Kenyans fed up of broken promises and manifestos that fail to manifest

A promise is a contract. It is a bankable cheque. A promise is a bridge between intention and action. Promises are made possible by the realm of truth. A promise made is deemed as reliable and one can proceed to make decisions based on it. Promises are made to be kept. A promise keeper attracts. A promise-breaker distracts.   

A global movement of men called the Promise Keepers bases its philosophy on the value of making and keeping a commitment. The home is a big winner with the men committing to strong marriages and effective parenting. An intentional accountability network brings men to their senses and supports them to stand until their lives are steady.

Kenya badly needs a political chapter of the Promise Keepers. There is need for a fraternity of politicians who hinge their work on keeping promises made to the people.

As things stand now, promises are nothing but words. Resuscitators of promise keeping are urgently needed to wrench this country from the fangs of merciless deceivers. We are not short of promises made but we have an acute shortage of promise keepers.

Promise breaking mutates public servants into public enslavers. Think about the multicoloured high-worded manifestos than never manifest! People rise to positions by making promises to citizens only to make the offices fountains of selfish ambition.

Corporate and political leaders in Kenya known for allegiance to truth are an endangered species.

Most leaders are liars. Liars make the most convincing promises and break them with the same efficiency. Not even swearing under oath - even invoking God’s name - slows them down. The oath is just another unavoidable pit stop in their race to riches. The oath is quoted only where it helps win a political debate but hardly as a pivot for principles and working philosophies.

Lies inflict emotional and intellectual abuse and for this, citizens should not be accused when their sense of patriotism takes a dip. How can you expect patriotism from people whose hearts you have broken over and over by breaking promises in their face?

Realistic people moderate their commitment by saying: “I do not promise anything but I will do my best.”

These people recognise both the power and price of a promise. Desperate people make promises that either have too high a price or are outright unrealistic.

One politician told a far-flung town in North Easter Kenya, “If you vote for me I will build you an airport in your village within 100 days.” While this is not impossible, it is highly unlikely.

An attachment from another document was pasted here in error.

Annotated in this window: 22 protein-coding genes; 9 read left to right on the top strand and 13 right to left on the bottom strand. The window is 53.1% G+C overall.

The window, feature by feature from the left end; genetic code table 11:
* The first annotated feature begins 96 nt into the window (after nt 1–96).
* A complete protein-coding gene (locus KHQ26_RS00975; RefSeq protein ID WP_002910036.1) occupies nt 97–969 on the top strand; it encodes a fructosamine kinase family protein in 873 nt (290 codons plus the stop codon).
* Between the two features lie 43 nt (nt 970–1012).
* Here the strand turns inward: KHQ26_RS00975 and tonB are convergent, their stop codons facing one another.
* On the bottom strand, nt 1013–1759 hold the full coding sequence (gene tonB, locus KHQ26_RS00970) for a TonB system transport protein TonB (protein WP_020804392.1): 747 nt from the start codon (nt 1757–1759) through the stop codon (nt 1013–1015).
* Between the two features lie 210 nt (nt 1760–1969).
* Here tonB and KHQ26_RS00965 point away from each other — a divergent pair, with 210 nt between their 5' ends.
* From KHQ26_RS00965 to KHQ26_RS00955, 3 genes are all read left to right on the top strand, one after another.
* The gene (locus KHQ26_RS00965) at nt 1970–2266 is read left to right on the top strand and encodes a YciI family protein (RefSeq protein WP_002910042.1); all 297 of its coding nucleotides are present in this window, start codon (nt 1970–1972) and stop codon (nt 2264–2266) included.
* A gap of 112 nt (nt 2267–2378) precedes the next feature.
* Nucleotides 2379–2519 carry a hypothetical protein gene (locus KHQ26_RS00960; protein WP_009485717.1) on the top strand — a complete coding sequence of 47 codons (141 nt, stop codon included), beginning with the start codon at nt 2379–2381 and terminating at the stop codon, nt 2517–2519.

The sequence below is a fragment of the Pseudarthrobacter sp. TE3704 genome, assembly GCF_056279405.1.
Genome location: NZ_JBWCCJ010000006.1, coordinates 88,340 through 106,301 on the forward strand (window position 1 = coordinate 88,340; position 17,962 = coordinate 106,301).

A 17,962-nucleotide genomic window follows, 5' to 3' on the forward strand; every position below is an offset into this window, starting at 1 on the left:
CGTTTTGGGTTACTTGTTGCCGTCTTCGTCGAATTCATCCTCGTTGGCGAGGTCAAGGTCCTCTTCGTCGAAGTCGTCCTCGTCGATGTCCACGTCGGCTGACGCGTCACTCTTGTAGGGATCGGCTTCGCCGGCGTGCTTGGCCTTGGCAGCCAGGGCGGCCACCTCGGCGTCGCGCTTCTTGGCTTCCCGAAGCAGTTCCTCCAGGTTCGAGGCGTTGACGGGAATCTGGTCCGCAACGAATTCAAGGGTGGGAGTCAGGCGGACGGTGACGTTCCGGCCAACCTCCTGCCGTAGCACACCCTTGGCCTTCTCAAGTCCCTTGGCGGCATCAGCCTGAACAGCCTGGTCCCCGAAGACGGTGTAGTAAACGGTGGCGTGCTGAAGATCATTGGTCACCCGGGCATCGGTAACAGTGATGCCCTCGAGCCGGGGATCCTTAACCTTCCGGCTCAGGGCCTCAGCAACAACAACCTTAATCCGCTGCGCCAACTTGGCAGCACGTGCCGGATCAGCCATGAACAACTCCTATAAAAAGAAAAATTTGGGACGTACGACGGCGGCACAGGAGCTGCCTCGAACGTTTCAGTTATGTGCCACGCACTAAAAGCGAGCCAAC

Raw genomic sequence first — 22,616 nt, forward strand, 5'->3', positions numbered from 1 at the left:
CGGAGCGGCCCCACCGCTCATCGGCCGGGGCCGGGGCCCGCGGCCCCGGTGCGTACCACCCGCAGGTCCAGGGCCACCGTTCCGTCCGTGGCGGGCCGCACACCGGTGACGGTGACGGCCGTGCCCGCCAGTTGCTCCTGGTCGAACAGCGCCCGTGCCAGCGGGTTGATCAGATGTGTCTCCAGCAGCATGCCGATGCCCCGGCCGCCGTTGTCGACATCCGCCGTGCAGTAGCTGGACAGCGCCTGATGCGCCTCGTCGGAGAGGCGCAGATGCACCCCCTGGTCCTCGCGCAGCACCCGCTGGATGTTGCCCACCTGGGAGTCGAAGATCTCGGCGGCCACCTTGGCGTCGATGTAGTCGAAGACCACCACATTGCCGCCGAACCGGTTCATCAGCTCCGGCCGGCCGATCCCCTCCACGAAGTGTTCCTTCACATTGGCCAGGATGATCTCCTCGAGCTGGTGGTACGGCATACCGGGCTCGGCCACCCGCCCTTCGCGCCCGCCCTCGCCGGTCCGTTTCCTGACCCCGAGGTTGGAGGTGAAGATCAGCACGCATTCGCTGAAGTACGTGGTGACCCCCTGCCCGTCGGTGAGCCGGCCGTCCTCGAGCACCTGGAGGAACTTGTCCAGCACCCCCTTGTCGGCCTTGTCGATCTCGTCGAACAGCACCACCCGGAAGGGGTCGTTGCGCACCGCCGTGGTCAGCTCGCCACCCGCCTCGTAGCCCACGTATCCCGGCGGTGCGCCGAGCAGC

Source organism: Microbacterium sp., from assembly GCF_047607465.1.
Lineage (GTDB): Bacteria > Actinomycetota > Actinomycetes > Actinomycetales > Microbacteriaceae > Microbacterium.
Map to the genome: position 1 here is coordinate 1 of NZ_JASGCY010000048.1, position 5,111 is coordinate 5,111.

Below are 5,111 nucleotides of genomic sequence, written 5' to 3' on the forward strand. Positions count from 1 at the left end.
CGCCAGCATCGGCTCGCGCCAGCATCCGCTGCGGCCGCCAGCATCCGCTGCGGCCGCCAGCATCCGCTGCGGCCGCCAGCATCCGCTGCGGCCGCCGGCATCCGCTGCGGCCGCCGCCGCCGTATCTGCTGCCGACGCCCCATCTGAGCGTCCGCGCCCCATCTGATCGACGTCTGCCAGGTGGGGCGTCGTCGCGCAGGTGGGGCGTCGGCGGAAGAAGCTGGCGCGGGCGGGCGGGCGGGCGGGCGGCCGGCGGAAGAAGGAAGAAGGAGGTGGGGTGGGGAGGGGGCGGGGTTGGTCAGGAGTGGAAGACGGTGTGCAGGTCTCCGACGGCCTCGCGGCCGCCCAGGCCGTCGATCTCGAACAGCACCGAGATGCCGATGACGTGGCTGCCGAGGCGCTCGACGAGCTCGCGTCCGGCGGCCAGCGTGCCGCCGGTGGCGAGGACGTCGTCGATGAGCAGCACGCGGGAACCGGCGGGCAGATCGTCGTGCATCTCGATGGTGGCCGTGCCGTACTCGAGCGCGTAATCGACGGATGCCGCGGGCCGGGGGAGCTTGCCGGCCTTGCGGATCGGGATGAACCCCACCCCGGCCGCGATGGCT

Proud people make promises with a sense of invincibility. A corporate head will respond to a demand of a potential client by saying, “That is a small thing for us. We do it all the time.” Such trivialisation of a relatively big matter so as not to appear lacking is exposed in dues course as big talk void of action.

In this campaign season, politicians are peddling promises galore.

In addition to being too many, the promises are situational and spontaneous. This provides ground to argue that the promise makers are unserious and are only out to please people by projecting a fixer image. 

Candidates pop out of the sunroofs of their guzzlers to make promises not out of conviction but because to be kept or not, promises must be made. Promise making constitutes a significant part of the campaign alphabet.

Barack Obama in his book A Promised Land says this about the day his health care bill - named Obamacare - was passed: “For me, this was the celebration that mattered. The night we’d had in Grant Park after winning the election had been extraordinary, but it had been just a promise, not yet realized. This night meant more to me, a promise fulfilled.” Keeping a promise matters. 

At a wedding ceremony, vows are the peak point of the ceremony. Some couples laugh and crack jokes as they make their vows. Such attitudes disconnect the marrying from the weight of their vows.

Promises where love and death fit in the same sentence are intense. Undermining vows is a rich source of spousal strife. Some marriages peg promise keeping on one partner while the other roams uninhibited.

Some people overlook promises made to children, juniors and the lowly. They regard these categories as beneath them and therefore not deserving of the price of keeping a promise.

Priests make promises to their worshipers in the name of God, knowing sure well there are no guarantees as to the outcomes of their faith formulas. Companies exaggerate the impact of their products by staging a hyped performance promise.

Then there is the promise to self say, “I will never drink again.” These self-focused “never again” promises are mostly drawn from personal experiences and often demand more than personal resolve to effect.

Some communities value promises so much that promises musts be kept no matter the price.

John the Baptist was a victim of a promise kept. King Nebuchadnezzar came face to face with young men who chose to keep the promise they had made to their God. King Xerxes had to deliver the promise he made to Queen Esther. 

Kenya’s sorry state is because of broken promises. Promises abound but do not bind. If politicians would make their word their bond, Kenya would play at a higher league.

Breaking promises is evidence of mean leaders and sets the stage for citizen exploitation. Promise breaking creates a culture of suspicion where people no longer listen to the lines but thoroughly read between them. Where promises are kept, life abounds. Where promises are broken, strife abounds.